I Let Her Die: A Story of Suicide by Starvation

What does it mean to be a human being? What does it mean to live a dignified life? Should the two not go together? When a person no longer has any real awareness of her existence, no recognition of previously loved friends and family, no control over body functions, no ability to feed herself, is this a dignified life? Is this a human existence? How much worse the situation must be to a person who exhibits all of the above losses, but who still retains enough lucidity to understand the situation. Living must be a torment, a “hell” on earth, except to those who still retain a belief in a “heaven” after death. To someone like that, the only control left, is over food. Whether to eat and live, or refuse to live, and die. Suicide by starvation. I was faced with just that situation.

I let her die. When my aunt was admitted to a nursing home, she weighed about ninety pounds, and was hardly eating. The team of doctors, nurses, social workers, psychiatrists, suggested a feeding tube. They were shocked by my immediate refusal, as they felt it was the only way to keep her alive. I was the designated Power of Attorney for her health care. Why did I make that decision, and why was it easy for me to make it?

My aunt was my friend. Ten years older than I, and ten years younger than my mother, her sister. She and I were more friends than niece and aunt. She was the one who explained menstruation to me. She had never married, had no children, was the last of her siblings still alive, and had outlived all her friends. No one came to visit her. None of the other nieces or nephews would visit her after one visit. “It’s too painful”, one said to me. Only one nephew, who was also her lawyer, came to see her, but he lived a great distance from here, and was out of the country most of the time. Fortunately I was in the Nursing Home facility every day, so I saw her almost daily.

The basis of my decision rested on two foundations. One was her personality and life until then, the other what she herself had told me were her wishes. She had been a very proud woman, never married, very independent, bought only the best of everything. Immaculate about herself and her living conditions. She had been very explicit about her wishes of end-of-life treatment. We had talked about it often. She said she wanted no efforts made to continue her life if she were ever to be in a nursing home. When my mother, her sister was placed in a Home, she visited once, and never returned, and said, “Don’t you ever do that to me!” But there did come a time when there was no choice. She had fallen, lost the use of her arms, and could walk no longer. She was distraught.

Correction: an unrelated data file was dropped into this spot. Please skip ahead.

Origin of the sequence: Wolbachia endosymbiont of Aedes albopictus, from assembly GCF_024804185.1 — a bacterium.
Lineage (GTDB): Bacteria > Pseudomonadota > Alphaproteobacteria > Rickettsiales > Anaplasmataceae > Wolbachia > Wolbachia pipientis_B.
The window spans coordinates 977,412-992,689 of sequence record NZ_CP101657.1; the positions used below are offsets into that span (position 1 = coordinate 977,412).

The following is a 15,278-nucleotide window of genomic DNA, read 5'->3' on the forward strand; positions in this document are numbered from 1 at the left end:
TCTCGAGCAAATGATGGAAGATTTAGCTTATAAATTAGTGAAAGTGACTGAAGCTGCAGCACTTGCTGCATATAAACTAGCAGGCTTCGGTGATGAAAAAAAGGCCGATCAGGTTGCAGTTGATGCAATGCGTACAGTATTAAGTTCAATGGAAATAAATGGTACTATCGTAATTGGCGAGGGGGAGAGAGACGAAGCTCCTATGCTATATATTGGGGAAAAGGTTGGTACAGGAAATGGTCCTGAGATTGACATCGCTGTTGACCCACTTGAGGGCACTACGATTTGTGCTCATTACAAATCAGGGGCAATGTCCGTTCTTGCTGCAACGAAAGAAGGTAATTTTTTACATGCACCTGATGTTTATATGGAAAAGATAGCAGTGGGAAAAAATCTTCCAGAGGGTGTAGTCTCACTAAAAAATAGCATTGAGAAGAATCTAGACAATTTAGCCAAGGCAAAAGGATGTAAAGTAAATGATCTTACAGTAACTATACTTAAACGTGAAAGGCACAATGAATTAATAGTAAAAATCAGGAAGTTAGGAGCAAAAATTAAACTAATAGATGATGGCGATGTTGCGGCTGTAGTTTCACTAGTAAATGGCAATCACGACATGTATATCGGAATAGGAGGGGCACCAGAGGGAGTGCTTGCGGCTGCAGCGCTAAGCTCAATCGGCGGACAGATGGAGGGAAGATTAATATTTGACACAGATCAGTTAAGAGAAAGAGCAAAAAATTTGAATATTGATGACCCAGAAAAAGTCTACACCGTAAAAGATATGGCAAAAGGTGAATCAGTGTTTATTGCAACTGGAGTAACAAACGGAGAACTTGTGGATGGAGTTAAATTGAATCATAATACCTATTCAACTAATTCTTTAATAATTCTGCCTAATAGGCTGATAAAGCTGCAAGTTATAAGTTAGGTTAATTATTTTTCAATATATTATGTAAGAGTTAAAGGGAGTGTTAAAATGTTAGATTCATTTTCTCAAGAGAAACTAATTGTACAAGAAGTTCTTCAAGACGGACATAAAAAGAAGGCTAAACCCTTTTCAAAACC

Her whole demeanor changed. Previously quiet, polite and a pleasure to be with, she became violent, spit, kicked, spit out her food at people, bit when nurses attempted to treat her. She was given medication to calm her. This worked somewhat. She ate and drank what appealed to her, but not enough to stop her weight loss. I could see her pain in her eyes. One day she asked me, “How long?” I knew what she meant. How long do I have to live like this? I answered, “Who knows?” She then asked, ”Who does know?” I said, ”God knows”. She yelled, “There is no God!”

Gradually she stopped eating and drinking altogether. She weighed less and less, and got weaker and weaker. She started sleeping more. One afternoon I went up to take her for a walk in her wheelchair. She was still asleep, had not really woken that day. That night I received a call that she had died in her sleep. What did I feel? Sadness that her last years had been such a torment for her, and relief that she was now at peace. I miss her. She is the last of my mother’s siblings. We were good friends. But I am glad that I followed her living wishes to the end. No funeral, cremation, no burial, only a spreading of her ashes. At least there was some dignity for her, she had chosen her time to go. I have made the same requests in my will. I hope my family does the same for me.

— Evelyn Weinrib